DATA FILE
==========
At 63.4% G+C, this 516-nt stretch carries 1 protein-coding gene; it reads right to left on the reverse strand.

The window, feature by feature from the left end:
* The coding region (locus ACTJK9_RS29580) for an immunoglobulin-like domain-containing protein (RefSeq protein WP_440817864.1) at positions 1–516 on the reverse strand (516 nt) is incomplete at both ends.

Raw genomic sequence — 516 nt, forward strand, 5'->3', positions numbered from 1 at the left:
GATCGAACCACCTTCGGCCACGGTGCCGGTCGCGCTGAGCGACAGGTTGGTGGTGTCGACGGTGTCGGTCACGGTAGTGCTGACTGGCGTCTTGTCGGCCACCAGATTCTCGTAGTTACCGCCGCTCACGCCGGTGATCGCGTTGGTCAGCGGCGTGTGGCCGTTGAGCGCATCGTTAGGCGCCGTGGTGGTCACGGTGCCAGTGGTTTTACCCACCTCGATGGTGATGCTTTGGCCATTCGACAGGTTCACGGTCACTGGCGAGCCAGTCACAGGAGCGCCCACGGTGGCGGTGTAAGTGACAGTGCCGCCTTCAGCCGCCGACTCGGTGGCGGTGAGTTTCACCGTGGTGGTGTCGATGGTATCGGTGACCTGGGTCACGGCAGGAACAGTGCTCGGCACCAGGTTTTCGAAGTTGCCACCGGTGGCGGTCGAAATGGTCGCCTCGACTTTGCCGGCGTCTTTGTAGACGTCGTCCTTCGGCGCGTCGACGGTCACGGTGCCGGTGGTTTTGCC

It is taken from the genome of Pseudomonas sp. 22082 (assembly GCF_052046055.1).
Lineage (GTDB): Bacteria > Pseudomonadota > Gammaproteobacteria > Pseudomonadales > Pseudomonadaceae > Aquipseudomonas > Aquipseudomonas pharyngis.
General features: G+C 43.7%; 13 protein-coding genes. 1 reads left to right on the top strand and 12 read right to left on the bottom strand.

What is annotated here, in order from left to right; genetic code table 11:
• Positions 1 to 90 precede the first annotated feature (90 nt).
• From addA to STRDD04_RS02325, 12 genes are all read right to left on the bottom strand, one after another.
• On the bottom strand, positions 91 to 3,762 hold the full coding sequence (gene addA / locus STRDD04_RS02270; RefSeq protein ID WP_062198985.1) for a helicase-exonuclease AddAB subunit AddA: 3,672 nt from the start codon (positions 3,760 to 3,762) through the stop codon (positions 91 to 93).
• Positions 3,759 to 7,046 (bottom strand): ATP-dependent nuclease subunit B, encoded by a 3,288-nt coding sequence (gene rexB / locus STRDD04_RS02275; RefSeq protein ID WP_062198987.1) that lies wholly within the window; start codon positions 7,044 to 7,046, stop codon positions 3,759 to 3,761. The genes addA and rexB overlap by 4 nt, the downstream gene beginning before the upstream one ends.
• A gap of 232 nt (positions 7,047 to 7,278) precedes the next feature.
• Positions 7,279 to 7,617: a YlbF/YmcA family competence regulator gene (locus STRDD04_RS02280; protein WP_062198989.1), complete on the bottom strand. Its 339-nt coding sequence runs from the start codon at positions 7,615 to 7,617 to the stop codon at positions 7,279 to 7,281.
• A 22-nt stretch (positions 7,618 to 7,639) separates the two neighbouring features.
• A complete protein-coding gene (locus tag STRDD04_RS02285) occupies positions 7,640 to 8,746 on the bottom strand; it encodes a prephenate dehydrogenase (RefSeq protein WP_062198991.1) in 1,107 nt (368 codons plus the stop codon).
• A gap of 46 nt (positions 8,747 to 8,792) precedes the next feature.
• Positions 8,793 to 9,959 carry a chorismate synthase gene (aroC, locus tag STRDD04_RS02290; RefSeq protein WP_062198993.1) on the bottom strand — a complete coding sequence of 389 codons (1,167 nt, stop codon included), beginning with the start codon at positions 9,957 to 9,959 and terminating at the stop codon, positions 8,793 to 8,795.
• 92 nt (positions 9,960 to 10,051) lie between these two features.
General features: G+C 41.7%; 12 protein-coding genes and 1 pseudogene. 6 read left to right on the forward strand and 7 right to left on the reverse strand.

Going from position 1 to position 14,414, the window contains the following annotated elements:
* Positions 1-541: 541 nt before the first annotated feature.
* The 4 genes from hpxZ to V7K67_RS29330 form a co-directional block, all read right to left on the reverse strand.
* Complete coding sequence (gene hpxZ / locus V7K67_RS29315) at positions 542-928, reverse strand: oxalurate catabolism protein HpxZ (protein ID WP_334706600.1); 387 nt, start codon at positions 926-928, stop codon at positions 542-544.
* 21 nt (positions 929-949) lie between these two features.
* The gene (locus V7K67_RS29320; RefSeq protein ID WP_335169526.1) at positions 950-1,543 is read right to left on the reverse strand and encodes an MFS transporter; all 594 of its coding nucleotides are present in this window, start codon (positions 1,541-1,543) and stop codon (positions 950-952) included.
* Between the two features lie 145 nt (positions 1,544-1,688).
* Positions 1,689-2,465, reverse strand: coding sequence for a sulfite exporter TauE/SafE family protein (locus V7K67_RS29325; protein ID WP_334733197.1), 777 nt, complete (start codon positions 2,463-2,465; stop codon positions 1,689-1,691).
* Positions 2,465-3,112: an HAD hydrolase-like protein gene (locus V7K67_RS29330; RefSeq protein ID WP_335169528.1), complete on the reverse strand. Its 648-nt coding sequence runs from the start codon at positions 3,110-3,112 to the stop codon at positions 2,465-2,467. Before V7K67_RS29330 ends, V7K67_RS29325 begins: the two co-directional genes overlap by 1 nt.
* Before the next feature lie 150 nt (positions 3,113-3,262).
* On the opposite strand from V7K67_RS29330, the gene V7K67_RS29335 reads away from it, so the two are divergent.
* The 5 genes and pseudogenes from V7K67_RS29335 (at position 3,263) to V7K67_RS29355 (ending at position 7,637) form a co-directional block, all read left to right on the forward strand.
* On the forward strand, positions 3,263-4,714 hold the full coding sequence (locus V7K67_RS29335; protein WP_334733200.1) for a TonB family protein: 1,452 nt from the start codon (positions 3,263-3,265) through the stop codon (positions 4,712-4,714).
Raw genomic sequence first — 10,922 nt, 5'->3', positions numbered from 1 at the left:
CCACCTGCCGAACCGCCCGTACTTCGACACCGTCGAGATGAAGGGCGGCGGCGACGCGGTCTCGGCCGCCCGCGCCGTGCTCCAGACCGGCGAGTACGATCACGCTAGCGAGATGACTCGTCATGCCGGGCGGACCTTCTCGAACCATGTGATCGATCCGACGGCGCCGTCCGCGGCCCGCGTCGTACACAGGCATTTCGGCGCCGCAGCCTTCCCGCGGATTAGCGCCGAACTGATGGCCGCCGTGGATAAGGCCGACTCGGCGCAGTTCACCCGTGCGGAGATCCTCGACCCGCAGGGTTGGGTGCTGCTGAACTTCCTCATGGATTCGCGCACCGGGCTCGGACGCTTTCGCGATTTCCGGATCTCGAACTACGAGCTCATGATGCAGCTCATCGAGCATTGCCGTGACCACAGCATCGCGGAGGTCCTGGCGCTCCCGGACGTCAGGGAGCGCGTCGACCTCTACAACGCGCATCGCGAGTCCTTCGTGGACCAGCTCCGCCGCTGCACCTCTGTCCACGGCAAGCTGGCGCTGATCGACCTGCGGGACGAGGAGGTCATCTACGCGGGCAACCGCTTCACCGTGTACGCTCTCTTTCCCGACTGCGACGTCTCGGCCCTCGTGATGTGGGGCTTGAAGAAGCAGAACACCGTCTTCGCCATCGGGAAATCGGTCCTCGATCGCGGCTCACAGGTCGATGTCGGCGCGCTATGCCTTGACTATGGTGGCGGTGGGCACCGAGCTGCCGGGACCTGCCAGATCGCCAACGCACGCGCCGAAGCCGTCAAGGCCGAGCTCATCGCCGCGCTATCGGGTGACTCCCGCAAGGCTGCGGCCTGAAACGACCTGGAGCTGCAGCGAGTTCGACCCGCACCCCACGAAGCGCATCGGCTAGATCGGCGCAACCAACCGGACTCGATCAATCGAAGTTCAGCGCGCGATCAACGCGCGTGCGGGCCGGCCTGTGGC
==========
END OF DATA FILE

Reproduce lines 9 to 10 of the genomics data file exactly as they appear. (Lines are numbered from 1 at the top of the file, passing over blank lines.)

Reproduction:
What is annotated here, in order from left to right; genetic code table 11:
• Positions 1 to 90 precede the first annotated feature (90 nt).